Turning to music helped ease PTSD for former soldier
Capt. Ryan Carey in Afghanistan. Carey is now composing and performing music to help him with his PTSD.
Ryan Carey counts among the dozens of artists and musical groups performing at the third Hudson Porchfest, Saturday. Carey’s story stands apart.
The circuitous route which brings Carey to the porch at 416 Lakeview St. for a 4 p.m. performance of his original songs, demanded commitment, physical and emotional strength, fierce courage and a determination to heal.
The 48-year-old father of three has lived a disciplined life through two careers. He played football with the CFL for five years. Then, at age 30, he joined the military. As a captain in charge of 40 soldiers, he landed in Afghanistan in Sept., 2006, just as Operation Medusa kicked in. The Canadian-led offensive killed five soldiers in his unit alone.
During a recent interview, Carey spoke of the intense bond soldiers forge during training and how he knew, as the captain, he would be expected to send his unit into dangerous situations.
“Operation Medusa was the largest offensive for Canadians since the Korean War,” Carey said. “Nineteen were killed on the tour and I don’t know how many were wounded.”
On the second day of the offensive, Carey’s unit was attacked and four soldiers died. That night a plane carrying British military personnel crashed, killing 14, and the next day his unit was accidentally strafed by American soldiers. One soldier was killed.
Carey returned with post traumatic stress disorder (PTSD), but did not seek help. Instead, he soldiered on, as so many suffering from trauma do, be they soldiers or first responders. He began to experience panic attacks, which he hid as best he could. But a fellow officer recognized the symptoms and approached.
“I had three kids and was the breadwinner,” Carey said. “The pressure was enormous. The emotions you experience are extreme. There is rage. There is guilt. You have to mourn. But there is a time and place to mourn and that time and place is not in combat, so you begin to create habits to cope. You turn the emotion off. That leads to depression, anxiety, addiction. Believe me, anger is just the baseline. You isolate yourself and because you are alone, your brain plays tricks on you. It can lead to violence.”
Carey agreed to see a military doctor and has used the out-patient resources at the Ste-Anne Hospital in Ste-Anne-de-Bellevue. And he had music.
After a five-year career in the CFL and a tour in Afghanistan as an army captain, Ryan Carey is now writing and performing music. He performs at the Hudson Porchfest this Saturday.
Music was always part of Carey’s life. His dad was a musician and he grew up listening to the blues. When he was in the military, he played bass guitar and after Afghanistan, he bought an acoustic guitar.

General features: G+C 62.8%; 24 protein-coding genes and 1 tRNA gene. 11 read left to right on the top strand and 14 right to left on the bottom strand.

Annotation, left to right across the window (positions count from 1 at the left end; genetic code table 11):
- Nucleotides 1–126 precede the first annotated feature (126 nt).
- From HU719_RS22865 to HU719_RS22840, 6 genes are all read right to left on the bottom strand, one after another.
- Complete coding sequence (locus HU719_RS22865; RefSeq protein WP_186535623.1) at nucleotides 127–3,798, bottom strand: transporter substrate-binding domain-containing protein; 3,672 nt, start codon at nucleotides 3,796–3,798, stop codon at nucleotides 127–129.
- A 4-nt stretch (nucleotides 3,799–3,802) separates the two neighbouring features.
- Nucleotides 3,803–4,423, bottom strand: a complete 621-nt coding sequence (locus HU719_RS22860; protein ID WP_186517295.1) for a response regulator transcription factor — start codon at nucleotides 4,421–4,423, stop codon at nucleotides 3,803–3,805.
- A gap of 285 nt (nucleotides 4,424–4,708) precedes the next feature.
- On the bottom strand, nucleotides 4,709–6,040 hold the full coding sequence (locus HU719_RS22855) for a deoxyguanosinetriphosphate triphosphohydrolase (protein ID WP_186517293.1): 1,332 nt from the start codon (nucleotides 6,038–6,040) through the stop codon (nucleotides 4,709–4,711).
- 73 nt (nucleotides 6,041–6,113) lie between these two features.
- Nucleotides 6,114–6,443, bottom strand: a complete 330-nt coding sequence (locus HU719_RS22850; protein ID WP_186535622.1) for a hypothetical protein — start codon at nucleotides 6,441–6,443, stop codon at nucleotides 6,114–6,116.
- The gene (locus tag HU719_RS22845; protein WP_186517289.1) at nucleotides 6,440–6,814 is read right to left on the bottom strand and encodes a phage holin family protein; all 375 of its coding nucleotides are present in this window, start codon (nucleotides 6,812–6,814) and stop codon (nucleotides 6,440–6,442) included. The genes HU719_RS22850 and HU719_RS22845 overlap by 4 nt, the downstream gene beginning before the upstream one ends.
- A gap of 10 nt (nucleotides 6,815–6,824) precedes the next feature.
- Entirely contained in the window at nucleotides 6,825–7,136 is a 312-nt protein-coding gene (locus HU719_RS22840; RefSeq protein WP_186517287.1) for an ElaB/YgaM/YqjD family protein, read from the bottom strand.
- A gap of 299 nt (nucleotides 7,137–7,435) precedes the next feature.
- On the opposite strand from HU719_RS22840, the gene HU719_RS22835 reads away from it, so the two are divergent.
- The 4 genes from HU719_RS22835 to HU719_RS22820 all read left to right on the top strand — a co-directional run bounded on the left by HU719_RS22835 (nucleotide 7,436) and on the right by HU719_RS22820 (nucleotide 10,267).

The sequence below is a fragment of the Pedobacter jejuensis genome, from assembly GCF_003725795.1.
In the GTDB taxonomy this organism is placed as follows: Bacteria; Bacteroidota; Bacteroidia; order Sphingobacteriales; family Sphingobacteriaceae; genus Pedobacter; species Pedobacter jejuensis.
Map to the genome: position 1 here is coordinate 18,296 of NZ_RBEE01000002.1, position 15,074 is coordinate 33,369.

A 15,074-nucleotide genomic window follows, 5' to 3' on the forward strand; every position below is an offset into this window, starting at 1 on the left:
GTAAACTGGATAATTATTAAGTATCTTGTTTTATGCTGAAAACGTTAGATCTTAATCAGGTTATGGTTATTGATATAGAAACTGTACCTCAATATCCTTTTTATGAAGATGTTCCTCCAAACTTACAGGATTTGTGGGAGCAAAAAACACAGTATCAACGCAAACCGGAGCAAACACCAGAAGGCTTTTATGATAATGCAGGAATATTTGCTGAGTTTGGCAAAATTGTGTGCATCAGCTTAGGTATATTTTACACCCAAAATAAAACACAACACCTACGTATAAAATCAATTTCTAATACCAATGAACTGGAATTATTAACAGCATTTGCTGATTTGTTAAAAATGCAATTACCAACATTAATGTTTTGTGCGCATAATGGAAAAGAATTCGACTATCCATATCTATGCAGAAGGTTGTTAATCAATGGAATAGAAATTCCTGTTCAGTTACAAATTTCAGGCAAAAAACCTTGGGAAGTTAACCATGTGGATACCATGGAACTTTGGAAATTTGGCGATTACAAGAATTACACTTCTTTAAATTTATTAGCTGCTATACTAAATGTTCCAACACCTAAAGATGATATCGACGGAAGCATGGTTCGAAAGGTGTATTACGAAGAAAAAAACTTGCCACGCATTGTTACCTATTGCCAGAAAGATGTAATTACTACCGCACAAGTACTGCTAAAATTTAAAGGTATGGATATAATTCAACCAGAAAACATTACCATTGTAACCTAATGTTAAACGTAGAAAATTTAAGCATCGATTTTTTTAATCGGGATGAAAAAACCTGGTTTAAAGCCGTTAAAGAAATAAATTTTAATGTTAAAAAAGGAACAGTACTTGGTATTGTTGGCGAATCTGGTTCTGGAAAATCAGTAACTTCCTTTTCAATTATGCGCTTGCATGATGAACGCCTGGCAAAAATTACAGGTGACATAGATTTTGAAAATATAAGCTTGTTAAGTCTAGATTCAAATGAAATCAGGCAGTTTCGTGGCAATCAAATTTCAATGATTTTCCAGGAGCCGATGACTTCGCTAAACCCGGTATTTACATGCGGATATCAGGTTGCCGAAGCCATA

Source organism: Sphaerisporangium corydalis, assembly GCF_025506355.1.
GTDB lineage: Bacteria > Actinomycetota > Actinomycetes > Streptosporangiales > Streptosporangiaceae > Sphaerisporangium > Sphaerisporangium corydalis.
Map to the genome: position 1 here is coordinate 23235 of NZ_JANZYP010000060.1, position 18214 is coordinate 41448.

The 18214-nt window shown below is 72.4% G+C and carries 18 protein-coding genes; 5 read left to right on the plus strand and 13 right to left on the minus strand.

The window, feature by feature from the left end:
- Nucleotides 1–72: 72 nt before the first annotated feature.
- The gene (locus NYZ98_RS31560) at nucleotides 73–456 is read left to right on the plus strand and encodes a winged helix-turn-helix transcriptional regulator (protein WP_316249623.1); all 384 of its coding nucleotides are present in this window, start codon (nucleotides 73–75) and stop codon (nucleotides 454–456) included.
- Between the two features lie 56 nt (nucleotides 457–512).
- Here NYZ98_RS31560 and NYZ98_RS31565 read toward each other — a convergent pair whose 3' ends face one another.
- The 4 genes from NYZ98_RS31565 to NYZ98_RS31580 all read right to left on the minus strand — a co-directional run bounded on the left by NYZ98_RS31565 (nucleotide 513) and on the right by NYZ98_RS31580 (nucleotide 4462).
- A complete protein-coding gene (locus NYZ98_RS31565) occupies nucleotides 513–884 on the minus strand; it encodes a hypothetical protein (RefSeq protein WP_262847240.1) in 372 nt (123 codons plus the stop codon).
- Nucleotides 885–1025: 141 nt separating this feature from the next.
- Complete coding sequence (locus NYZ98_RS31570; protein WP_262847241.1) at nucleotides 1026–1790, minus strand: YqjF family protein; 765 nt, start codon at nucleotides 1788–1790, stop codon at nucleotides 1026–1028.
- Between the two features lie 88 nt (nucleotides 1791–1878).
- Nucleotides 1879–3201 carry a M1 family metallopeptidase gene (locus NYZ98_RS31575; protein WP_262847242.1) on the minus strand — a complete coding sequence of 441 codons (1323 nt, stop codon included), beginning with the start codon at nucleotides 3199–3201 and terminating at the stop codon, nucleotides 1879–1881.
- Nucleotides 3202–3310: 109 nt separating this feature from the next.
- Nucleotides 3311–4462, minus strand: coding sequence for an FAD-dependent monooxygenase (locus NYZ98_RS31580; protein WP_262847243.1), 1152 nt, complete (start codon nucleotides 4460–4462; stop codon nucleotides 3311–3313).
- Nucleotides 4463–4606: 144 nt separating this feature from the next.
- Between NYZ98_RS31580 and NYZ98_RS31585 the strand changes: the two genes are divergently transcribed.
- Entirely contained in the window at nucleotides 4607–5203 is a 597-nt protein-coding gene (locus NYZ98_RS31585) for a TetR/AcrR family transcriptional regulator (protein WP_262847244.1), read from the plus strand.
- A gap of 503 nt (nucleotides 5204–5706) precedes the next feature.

“I began to compose to deal with my PTSD,” Carey said. “And then I went to open-mic nights. It actually took me one year to gather the courage to do my first open-mic and I’ve played in a Grey Cup game. I told myself it was going to hurt and it was going to suck.
“Art can be brutally honest, but it can also be loving and compassionate. I find those type of environments to be very helpful for vets.”
Of the 10-song set he’s planned for the Porchfest, seven are original.
“(The songs) are all about the emotion, the frustration, the anger I experienced. I tell you, I have a PhD in suffering. But I left room for love and for humour, as well,” Carey said. “I’m working on an album which will be released in the new year. These are songs that can spark conversation.”
Carey lives on the South Shore. He met the people who organize the Hudson Porchfest while performing at an open-mic night at Rubes, in Rigaud.
His Porchfest performance will come the day after he returns from a training session for the Invictus Games, which take place in the Netherlands in May, 2020. (Carey was the flag bearer for the Canadian participants in the 2017 Invictus Games Toronto.)
Carey is now involved in the Concussion Legacy Foundation which works to keep athletes safe from the ravages of concussion. He also works with Guitars for Vets, an initiative which distributes gently used guitars to vets and those in active service suffering from PTSD and other service-related disabilities. The goal is to encourage healing through music. Lessons are taught by volunteers like Carey.
“I would like to organize monthly jam sessions,” he said. “Social interaction creates peer support and peer support helps tremendously on your road to recovery.”
Porchfests have become increasingly popular in Canada and the United States, since the first edition was launched in Ithaca, New York in 2007. The event allows local artists and the community to enjoy performances in an informal setting.
The Hudson Porchfest takes place at 13 locations, from noon to 5 p.m., Sept. 14. For a complete schedule of the free event, organized with local musicians and the Hudson Bluegrass Society, visit the Facebook events page www.facebook.com/events/260853254800724 or visit hudsonporchfest.ca.